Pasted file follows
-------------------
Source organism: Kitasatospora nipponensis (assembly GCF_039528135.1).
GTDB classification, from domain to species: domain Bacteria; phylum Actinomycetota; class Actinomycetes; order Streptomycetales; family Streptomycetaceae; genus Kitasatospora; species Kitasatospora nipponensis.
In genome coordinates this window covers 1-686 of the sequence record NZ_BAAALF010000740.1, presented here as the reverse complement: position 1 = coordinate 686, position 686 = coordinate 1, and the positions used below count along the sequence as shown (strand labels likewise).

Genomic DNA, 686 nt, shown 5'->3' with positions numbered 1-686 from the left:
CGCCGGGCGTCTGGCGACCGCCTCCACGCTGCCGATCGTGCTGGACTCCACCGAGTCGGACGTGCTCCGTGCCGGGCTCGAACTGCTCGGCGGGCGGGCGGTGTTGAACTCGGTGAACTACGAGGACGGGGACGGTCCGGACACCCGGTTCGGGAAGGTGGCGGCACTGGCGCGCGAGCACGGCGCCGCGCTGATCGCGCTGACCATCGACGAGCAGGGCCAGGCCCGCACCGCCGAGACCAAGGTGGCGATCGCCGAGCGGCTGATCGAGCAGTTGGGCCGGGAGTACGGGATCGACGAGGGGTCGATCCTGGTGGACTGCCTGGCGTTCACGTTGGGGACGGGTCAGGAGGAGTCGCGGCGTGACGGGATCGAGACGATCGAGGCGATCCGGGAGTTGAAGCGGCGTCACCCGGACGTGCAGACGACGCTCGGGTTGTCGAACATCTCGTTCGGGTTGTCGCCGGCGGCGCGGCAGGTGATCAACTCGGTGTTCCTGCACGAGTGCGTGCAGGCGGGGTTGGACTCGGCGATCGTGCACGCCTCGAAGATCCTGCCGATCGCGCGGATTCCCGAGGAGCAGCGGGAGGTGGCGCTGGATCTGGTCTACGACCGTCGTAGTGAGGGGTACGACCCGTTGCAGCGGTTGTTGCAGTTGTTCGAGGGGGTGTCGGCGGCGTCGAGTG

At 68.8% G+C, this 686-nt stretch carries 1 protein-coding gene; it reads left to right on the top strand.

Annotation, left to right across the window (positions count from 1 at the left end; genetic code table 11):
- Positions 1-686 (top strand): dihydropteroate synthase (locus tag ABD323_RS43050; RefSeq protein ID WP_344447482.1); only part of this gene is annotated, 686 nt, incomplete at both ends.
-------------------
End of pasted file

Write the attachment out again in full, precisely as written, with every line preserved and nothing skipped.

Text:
Source organism: Kitasatospora nipponensis (assembly GCF_039528135.1).
GTDB classification, from domain to species: domain Bacteria; phylum Actinomycetota; class Actinomycetes; order Streptomycetales; family Streptomycetaceae; genus Kitasatospora; species Kitasatospora nipponensis.
In genome coordinates this window covers 1-686 of the sequence record NZ_BAAALF010000740.1, presented here as the reverse complement: position 1 = coordinate 686, position 686 = coordinate 1, and the positions used below count along the sequence as shown (strand labels likewise).

Genomic DNA, 686 nt, shown 5'->3' with positions numbered 1-686 from the left:
CGCCGGGCGTCTGGCGACCGCCTCCACGCTGCCGATCGTGCTGGACTCCACCGAGTCGGACGTGCTCCGTGCCGGGCTCGAACTGCTCGGCGGGCGGGCGGTGTTGAACTCGGTGAACTACGAGGACGGGGACGGTCCGGACACCCGGTTCGGGAAGGTGGCGGCACTGGCGCGCGAGCACGGCGCCGCGCTGATCGCGCTGACCATCGACGAGCAGGGCCAGGCCCGCACCGCCGAGACCAAGGTGGCGATCGCCGAGCGGCTGATCGAGCAGTTGGGCCGGGAGTACGGGATCGACGAGGGGTCGATCCTGGTGGACTGCCTGGCGTTCACGTTGGGGACGGGTCAGGAGGAGTCGCGGCGTGACGGGATCGAGACGATCGAGGCGATCCGGGAGTTGAAGCGGCGTCACCCGGACGTGCAGACGACGCTCGGGTTGTCGAACATCTCGTTCGGGTTGTCGCCGGCGGCGCGGCAGGTGATCAACTCGGTGTTCCTGCACGAGTGCGTGCAGGCGGGGTTGGACTCGGCGATCGTGCACGCCTCGAAGATCCTGCCGATCGCGCGGATTCCCGAGGAGCAGCGGGAGGTGGCGCTGGATCTGGTCTACGACCGTCGTAGTGAGGGGTACGACCCGTTGCAGCGGTTGTTGCAGTTGTTCGAGGGGGTGTCGGCGGCGTCGAGTG

At 68.8% G+C, this 686-nt stretch carries 1 protein-coding gene; it reads left to right on the top strand.

Annotation, left to right across the window (positions count from 1 at the left end; genetic code table 11):
- Positions 1-686 (top strand): dihydropteroate synthase (locus tag ABD323_RS43050; RefSeq protein ID WP_344447482.1); only part of this gene is annotated, 686 nt, incomplete at both ends.